The companies are inviting collaboration from stakeholders across the financial community, standards development bodies and academia to provide an actionable framework to help investors assess carbon liabilities attached to derivative investments.
“Given the size of the derivatives market and its prominence in the global financial system, it is critical that this financial instrument is not discounted from GHG inventories,” notes Dr. James Salo, senior vice president, Trucost. “Investors need a complete picture of their financed carbon emissions to make informed decisions.”
An analysis of greenhouse gas (GHG) accounting for derivatives as part of investment portfolios is uncovered in the white paper and includes the following topic points:
- Derivatives are prolific within certain types of investment strategies, and ignoring their presence may lead to incomplete or inaccurate portfolio analysis.
- Derivatives are generally more complicated than stocks and bonds, and investors may not be familiar with the details of their structure. Difficulties associated with understanding derivatives could lead to inaccurate portfolio analysis.
- The derivatives market is massive. The Bank of International Settlements estimates the size of the Over-The-Counter (OTC) derivatives market at over $20 trillion of notional value, the total value of the leveraged position’s assets, and the size of the exchange traded derivatives market at over $60 trillion notional at the end of 2014.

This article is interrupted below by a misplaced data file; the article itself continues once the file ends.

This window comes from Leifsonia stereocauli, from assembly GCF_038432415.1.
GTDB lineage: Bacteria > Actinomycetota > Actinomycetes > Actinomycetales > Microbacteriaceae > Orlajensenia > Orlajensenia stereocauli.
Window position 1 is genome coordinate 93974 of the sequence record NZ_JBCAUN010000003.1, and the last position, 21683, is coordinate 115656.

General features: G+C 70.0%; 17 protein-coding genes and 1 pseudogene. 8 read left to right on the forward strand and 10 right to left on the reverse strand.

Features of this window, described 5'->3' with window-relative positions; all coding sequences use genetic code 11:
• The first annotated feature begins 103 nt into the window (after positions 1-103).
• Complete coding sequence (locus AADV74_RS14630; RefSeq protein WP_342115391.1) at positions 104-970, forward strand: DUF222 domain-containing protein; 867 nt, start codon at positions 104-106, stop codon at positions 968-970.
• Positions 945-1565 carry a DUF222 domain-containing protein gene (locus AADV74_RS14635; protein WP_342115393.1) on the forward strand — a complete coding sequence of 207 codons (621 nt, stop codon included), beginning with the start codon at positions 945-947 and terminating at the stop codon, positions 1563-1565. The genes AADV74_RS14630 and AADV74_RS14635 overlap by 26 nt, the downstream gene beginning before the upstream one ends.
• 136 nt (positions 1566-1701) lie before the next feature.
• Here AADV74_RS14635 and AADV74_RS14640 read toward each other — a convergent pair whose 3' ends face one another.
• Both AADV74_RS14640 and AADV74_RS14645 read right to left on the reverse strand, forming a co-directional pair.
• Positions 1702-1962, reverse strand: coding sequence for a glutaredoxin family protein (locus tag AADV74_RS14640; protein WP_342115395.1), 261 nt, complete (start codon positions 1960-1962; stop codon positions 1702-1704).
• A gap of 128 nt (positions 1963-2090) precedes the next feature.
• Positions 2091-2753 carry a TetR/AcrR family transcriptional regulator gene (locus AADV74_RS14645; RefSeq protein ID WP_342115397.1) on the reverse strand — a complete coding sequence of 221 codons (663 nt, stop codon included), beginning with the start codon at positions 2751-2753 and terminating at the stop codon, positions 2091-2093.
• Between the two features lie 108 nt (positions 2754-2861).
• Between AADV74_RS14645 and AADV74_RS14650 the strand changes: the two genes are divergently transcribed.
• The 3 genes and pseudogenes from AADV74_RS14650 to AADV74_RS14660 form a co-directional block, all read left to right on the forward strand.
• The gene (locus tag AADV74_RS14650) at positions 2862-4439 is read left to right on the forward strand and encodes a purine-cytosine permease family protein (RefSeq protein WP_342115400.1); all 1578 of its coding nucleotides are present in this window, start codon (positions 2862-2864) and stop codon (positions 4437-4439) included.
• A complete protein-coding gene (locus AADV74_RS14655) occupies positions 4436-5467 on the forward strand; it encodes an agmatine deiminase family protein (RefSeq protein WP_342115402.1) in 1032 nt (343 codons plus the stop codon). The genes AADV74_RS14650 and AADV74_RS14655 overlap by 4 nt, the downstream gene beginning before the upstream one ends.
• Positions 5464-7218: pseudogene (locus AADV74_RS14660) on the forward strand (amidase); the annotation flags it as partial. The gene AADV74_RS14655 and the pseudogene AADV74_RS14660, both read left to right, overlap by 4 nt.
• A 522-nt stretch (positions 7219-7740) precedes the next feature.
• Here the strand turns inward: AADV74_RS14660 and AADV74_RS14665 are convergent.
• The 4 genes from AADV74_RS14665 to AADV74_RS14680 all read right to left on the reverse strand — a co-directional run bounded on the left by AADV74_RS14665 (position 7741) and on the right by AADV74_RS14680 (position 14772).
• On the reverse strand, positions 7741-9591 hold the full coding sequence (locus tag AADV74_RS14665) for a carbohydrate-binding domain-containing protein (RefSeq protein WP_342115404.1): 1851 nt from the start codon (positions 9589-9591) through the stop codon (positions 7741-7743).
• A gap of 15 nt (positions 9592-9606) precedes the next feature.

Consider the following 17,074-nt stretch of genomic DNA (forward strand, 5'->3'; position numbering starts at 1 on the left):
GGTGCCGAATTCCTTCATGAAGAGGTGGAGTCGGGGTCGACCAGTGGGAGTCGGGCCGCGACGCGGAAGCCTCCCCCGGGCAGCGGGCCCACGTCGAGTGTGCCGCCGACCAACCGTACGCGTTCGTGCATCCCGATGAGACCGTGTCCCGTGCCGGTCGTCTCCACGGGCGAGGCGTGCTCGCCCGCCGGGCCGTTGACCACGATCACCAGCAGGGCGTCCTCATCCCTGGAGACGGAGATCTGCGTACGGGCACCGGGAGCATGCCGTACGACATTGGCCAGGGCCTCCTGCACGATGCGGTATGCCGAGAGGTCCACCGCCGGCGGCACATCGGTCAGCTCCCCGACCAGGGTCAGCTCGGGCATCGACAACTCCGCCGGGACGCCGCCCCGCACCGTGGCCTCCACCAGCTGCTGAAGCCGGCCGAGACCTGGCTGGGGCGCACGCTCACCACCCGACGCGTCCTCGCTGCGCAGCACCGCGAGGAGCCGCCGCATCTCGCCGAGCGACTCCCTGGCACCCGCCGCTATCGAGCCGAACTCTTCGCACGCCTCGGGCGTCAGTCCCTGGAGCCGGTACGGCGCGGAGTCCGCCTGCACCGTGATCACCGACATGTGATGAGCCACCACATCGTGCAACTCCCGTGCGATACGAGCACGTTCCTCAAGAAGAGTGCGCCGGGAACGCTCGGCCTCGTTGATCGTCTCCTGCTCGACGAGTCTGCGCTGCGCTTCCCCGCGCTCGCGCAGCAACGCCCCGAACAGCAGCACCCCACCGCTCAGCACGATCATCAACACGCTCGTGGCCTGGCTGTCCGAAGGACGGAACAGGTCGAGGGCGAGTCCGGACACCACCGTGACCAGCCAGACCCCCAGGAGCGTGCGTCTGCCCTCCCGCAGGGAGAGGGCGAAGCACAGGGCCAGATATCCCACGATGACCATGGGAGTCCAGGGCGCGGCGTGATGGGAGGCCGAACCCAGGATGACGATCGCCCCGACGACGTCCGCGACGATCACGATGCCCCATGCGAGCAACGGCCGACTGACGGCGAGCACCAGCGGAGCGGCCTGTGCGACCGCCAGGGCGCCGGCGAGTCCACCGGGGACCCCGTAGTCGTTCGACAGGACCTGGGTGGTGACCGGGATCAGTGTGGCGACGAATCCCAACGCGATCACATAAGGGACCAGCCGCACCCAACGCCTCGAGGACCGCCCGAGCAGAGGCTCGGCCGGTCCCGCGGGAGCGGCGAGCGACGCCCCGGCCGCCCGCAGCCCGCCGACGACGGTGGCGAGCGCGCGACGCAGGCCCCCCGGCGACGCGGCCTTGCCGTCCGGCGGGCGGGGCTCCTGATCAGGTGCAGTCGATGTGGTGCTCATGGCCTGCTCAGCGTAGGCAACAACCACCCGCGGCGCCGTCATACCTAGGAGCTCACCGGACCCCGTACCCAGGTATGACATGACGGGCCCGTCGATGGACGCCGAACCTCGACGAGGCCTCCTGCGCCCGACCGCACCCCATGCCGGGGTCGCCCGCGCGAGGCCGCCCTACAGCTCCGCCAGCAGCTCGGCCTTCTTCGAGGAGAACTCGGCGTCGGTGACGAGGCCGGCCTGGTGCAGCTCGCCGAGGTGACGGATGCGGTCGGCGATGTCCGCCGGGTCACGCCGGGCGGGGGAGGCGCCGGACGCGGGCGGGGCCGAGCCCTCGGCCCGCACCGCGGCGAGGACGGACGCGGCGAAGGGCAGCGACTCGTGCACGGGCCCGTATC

“One of our core investment competencies is designing and implementing strategies that can augment clients’ risk/return profile, and derivatives play an important role in many of those approaches,” says Ron Albahary, CFA, chief investment officer of Threshold Group. “While we were hosting an educational retreat with a family foundation client focused on carbon divestment-reinvestment and, more broadly, aligning the portfolio with the foundation’s mission, an investment committee member asked about the role of derivatives in the divestment question. As a result, we approached Trucost with the unique opportunity to collaborate on a thought leadership framework intended to help investors develop a multi-dimensional view of their portfolio’s carbon footprint. I feel that this collaboration is a significant step in refining how we assess and address the portfolio risks associated with companies responsible for greenhouse gas emissions.”